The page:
Tennessee Emergency Hazard and Headlight Laws

Headlights are required when wipers are in use, when visibility is less than 200 feet ahead, or if adverse conditions, such as fog or smoke, create insufficient light. Hazard lights are only permitted in the case of an emergency.

Texas Headlight and High Beam Laws

Texas requires drivers to use headlights when visibility is less than 1000 feet ahead. High beams may not be used on lighted roads or while driving through heavy rain, sleet, snow, fog, or dust.

Utah Laws for Mandatory Headlight Use

Headlights are required when visibility is less than 1000 feet ahead or if adverse weather conditions, such as dust, fog, or heavy rain, create insufficient light.

Vehicle driving on curved road in heavy fog

Vermont Headlight Laws and High Beam Restrictions

Headlamps are required when visibility is less than 500 feet ahead or during inclement weather conditions. High beams are not allowed on roads with street lights, and you should not use them while driving through fog.

Virginia Laws for Hazard and Headlight Use

Headlights are required when visibility is less than 500 feet ahead and during adverse weather, such as fog or sleet. You cannot use your high beams when driving through cities or towns unless the road you’re driving has no street lights in place. Hazard lights should be used if you’re traveling less than 30 mph or to indicate dangerous driving conditions.

Washington Headlight Laws for Visibility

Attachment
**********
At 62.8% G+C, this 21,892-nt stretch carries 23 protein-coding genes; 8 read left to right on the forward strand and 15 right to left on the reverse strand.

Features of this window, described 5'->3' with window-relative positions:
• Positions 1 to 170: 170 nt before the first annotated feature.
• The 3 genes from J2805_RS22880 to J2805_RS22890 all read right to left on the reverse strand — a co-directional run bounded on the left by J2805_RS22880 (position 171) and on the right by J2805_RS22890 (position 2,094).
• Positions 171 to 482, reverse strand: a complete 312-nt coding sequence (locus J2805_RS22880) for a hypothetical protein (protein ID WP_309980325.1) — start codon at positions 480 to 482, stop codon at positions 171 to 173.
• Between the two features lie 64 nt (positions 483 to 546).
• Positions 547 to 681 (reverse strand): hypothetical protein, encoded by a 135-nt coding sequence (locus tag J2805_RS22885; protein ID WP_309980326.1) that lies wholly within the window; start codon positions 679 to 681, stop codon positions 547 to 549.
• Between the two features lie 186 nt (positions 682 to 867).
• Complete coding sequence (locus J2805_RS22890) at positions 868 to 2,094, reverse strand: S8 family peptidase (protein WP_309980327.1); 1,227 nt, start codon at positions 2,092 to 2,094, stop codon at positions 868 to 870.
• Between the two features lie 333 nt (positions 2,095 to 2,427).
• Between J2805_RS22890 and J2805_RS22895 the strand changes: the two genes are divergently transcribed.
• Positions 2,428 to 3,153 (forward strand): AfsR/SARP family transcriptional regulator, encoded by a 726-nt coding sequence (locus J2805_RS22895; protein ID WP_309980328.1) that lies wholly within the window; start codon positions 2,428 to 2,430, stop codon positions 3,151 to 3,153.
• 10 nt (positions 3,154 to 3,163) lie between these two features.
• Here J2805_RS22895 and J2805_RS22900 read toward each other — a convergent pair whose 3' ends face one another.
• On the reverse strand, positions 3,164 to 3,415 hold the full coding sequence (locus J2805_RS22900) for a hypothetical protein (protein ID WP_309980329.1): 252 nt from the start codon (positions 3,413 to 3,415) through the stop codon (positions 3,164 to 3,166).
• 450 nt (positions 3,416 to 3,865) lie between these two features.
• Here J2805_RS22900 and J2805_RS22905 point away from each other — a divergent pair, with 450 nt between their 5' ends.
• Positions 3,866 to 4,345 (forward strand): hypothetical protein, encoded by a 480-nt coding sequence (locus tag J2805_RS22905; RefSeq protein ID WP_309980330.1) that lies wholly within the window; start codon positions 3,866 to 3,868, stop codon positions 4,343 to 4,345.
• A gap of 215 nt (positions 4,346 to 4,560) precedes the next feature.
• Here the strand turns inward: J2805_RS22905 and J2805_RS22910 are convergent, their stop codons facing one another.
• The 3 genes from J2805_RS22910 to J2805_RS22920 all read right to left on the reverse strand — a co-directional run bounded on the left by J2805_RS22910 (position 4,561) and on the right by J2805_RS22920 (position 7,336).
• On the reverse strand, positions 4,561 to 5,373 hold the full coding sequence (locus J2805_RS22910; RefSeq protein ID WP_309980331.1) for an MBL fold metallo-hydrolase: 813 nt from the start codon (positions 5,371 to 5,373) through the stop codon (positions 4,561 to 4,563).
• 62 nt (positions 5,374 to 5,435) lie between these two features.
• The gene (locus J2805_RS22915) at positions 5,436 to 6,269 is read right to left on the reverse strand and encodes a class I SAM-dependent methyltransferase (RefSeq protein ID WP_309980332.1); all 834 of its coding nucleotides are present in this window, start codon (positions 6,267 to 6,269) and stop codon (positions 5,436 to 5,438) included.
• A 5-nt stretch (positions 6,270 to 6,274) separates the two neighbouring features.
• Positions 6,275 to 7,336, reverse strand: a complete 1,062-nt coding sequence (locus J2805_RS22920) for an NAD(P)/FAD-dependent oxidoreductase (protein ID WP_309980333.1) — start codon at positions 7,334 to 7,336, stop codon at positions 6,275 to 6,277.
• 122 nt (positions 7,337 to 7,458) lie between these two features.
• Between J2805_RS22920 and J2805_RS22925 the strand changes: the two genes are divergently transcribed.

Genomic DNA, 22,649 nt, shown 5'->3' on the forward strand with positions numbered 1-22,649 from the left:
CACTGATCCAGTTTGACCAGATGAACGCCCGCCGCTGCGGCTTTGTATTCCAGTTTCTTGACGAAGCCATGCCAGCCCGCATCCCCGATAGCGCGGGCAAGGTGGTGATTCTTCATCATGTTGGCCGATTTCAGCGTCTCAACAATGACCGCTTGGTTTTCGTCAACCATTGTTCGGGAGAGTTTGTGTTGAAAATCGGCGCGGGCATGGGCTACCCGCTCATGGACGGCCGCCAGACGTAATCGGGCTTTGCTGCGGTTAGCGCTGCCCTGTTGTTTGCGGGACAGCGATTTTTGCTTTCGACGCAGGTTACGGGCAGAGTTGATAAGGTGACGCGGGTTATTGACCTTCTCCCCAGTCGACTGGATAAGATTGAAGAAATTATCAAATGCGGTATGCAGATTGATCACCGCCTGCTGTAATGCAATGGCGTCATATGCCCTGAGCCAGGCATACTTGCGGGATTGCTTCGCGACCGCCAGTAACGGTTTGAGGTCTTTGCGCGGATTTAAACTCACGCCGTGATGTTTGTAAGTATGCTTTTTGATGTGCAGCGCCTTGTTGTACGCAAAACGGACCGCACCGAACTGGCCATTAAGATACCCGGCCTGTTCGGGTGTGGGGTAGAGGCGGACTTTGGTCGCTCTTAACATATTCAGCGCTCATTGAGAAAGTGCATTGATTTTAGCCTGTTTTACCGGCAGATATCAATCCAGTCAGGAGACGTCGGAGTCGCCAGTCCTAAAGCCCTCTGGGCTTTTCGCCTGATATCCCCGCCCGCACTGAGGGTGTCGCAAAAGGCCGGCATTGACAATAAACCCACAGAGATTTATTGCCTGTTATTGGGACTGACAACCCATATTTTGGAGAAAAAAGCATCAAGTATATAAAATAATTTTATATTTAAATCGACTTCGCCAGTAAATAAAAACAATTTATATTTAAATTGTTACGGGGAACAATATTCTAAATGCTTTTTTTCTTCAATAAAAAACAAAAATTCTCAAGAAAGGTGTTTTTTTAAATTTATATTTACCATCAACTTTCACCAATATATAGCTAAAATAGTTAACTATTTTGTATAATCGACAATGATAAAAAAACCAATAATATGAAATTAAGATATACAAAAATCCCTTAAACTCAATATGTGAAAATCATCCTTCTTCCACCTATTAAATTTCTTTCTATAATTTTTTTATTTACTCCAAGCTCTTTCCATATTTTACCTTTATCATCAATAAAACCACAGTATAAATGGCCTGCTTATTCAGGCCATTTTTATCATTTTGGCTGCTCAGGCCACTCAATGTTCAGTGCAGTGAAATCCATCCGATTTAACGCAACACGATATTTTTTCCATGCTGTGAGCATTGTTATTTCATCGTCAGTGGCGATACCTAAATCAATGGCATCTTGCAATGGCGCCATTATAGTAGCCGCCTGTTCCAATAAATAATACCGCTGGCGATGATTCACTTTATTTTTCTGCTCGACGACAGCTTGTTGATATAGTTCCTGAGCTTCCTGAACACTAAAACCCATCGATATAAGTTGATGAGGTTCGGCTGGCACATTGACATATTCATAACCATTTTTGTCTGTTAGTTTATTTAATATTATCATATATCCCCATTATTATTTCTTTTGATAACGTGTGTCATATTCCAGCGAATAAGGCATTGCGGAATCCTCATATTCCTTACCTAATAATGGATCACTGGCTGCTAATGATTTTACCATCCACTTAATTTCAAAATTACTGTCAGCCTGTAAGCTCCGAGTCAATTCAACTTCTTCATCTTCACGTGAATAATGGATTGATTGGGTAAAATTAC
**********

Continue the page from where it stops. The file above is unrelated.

Washington requires headlights when visibility is less than 1000 feet ahead. High beams should not be used in heavy rain, snow, or fog. Hazard lights should only be used if your vehicle is disabled on the highway.

West Virginia Headlight Laws

Headlamps are required when visibility is less than 500 feet ahead or during inclement weather, such as snow, sleet, rain, and fog. High beams are not allowed on city and town streets unless the road has no lighting. Hazard lights are only permissible when a vehicle is disabled or during an emergency.

Wisconsin High Beam Light Laws

Headlights are required when visibility is less than 500 feet ahead. You must also turn on your headlights when traveling roads with limited visibility, such as through mountain roads, country roads, or two-lane highways. High beams should not be used during foggy or snowy conditions.

Wyoming Laws for High Beam and Headlight Use

Headlights are required when visibility is less than 1000 feet ahead or during adverse weather conditions that limit available light. High beams should only be used on rural highways or country roads. Hazard lights should be in use if your vehicle is disabled on the highway.

Three young women hitchhiking near their broken car on country road. Smiling female friends gesturing for a lift on rural road with broken down car in background.

So, When Must You Use Headlights?

A half hour after the sun sets, it’s time to turn on your headlights. Be sure to use your headlights all through the night until a half-hour before the sun rises. But if snow or hail starts to fall, you should turn on your headlights then, too. By understanding when your headlights are mandatory—in the state of Arizona or otherwise—you can stay compliant with state law and save yourself from a traffic ticket.